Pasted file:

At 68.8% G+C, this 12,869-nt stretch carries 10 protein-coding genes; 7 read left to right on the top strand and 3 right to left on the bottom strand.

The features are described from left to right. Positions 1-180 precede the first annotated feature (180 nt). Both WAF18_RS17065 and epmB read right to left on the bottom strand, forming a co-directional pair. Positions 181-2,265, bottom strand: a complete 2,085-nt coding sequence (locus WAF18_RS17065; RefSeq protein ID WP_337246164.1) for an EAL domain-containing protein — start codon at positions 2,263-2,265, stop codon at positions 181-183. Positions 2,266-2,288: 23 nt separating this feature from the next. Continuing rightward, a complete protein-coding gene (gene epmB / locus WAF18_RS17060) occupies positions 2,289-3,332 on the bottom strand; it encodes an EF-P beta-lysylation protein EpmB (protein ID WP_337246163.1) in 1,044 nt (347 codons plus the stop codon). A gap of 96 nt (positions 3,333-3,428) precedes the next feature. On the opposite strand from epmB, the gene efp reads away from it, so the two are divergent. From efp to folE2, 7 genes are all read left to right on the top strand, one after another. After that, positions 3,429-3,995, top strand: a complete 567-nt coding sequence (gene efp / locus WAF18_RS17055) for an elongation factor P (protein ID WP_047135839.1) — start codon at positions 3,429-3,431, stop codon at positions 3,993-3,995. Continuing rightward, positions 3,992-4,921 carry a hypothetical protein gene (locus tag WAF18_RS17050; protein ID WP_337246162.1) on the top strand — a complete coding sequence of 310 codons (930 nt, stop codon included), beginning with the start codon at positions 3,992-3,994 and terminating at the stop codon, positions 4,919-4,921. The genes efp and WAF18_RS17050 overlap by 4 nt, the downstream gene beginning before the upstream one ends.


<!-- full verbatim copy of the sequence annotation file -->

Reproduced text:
At 68.8% G+C, this 12,869-nt stretch carries 10 protein-coding genes; 7 read left to right on the top strand and 3 right to left on the bottom strand.

The features are described from left to right. Positions 1-180 precede the first annotated feature (180 nt). Both WAF18_RS17065 and epmB read right to left on the bottom strand, forming a co-directional pair. Positions 181-2,265, bottom strand: a complete 2,085-nt coding sequence (locus WAF18_RS17065; RefSeq protein ID WP_337246164.1) for an EAL domain-containing protein — start codon at positions 2,263-2,265, stop codon at positions 181-183. Positions 2,266-2,288: 23 nt separating this feature from the next. Continuing rightward, a complete protein-coding gene (gene epmB / locus WAF18_RS17060) occupies positions 2,289-3,332 on the bottom strand; it encodes an EF-P beta-lysylation protein EpmB (protein ID WP_337246163.1) in 1,044 nt (347 codons plus the stop codon). A gap of 96 nt (positions 3,333-3,428) precedes the next feature. On the opposite strand from epmB, the gene efp reads away from it, so the two are divergent. From efp to folE2, 7 genes are all read left to right on the top strand, one after another. After that, positions 3,429-3,995, top strand: a complete 567-nt coding sequence (gene efp / locus WAF18_RS17055) for an elongation factor P (protein ID WP_047135839.1) — start codon at positions 3,429-3,431, stop codon at positions 3,993-3,995. Continuing rightward, positions 3,992-4,921 carry a hypothetical protein gene (locus tag WAF18_RS17050; protein ID WP_337246162.1) on the top strand — a complete coding sequence of 310 codons (930 nt, stop codon included), beginning with the start codon at positions 3,992-3,994 and terminating at the stop codon, positions 4,919-4,921. The genes efp and WAF18_RS17050 overlap by 4 nt, the downstream gene beginning before the upstream one ends.